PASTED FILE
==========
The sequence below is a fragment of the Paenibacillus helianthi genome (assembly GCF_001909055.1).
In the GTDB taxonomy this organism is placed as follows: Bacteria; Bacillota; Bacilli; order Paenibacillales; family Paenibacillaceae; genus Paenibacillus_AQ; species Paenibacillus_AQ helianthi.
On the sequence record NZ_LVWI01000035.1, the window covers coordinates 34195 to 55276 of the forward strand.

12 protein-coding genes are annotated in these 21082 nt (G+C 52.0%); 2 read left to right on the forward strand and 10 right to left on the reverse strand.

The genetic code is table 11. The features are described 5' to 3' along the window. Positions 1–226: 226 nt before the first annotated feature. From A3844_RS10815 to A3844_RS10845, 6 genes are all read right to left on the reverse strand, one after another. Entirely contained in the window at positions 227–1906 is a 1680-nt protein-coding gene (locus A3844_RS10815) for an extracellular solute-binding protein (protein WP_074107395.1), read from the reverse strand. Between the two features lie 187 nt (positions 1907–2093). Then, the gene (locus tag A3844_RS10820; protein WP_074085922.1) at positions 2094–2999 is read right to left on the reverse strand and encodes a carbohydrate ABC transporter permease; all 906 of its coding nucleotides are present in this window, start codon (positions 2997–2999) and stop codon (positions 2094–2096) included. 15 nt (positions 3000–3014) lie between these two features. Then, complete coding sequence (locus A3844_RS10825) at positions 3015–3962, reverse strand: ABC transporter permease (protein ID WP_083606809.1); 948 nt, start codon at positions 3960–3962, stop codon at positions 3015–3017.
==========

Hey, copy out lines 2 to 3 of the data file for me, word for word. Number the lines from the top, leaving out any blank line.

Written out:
In the GTDB taxonomy this organism is placed as follows: Bacteria; Bacillota; Bacilli; order Paenibacillales; family Paenibacillaceae; genus Paenibacillus_AQ; species Paenibacillus_AQ helianthi.
On the sequence record NZ_LVWI01000035.1, the window covers coordinates 34195 to 55276 of the forward strand.